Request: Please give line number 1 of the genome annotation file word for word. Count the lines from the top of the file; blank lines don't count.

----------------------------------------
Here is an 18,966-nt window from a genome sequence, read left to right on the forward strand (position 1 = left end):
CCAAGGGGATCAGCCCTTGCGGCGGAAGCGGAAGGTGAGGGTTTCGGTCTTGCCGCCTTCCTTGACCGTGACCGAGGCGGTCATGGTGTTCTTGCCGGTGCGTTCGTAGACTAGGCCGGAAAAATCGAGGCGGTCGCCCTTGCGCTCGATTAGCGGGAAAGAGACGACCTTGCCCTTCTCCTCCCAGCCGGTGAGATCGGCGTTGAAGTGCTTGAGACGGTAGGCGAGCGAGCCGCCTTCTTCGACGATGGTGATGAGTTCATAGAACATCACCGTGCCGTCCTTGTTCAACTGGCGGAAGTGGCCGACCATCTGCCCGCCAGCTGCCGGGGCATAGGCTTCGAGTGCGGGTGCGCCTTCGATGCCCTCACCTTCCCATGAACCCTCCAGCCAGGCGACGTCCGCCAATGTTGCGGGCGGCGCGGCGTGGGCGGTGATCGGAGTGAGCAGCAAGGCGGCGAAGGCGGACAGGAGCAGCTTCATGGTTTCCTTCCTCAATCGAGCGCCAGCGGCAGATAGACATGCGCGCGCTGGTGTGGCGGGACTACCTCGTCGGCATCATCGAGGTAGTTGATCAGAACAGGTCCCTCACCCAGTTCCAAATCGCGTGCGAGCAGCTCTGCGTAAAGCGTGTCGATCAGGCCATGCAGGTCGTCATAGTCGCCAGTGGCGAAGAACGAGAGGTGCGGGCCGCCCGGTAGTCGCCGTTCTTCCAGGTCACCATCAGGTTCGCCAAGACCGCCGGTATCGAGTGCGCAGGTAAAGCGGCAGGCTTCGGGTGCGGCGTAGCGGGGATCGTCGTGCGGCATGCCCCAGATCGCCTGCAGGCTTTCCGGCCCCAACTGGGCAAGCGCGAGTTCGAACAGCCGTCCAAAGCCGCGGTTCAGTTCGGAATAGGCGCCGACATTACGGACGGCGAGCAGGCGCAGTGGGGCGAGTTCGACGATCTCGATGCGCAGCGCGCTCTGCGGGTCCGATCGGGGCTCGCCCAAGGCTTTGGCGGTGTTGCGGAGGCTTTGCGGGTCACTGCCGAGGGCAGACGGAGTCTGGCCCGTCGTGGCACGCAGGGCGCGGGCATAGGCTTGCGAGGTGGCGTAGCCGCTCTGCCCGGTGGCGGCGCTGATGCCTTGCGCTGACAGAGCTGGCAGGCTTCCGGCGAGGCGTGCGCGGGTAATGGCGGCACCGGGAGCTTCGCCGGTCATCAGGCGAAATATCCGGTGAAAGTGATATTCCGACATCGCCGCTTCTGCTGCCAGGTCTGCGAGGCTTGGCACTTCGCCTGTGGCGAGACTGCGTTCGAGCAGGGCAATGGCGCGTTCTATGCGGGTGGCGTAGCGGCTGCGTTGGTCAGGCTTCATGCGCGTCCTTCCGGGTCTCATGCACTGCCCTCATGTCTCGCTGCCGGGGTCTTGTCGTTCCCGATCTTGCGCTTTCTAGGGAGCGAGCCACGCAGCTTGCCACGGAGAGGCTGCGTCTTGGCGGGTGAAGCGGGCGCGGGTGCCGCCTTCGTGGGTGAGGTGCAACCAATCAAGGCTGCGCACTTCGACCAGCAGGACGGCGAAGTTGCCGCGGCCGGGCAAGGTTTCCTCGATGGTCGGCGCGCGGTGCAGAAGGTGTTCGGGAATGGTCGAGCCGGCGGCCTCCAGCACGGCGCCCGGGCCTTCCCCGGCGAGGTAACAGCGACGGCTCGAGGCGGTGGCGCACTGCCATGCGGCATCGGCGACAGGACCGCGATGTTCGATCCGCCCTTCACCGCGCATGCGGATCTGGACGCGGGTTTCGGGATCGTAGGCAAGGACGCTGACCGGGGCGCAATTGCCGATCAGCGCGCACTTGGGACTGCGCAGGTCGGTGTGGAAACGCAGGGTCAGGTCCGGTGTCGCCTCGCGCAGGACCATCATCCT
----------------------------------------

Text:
Here is an 18,966-nt window from a genome sequence, read left to right on the forward strand (position 1 = left end):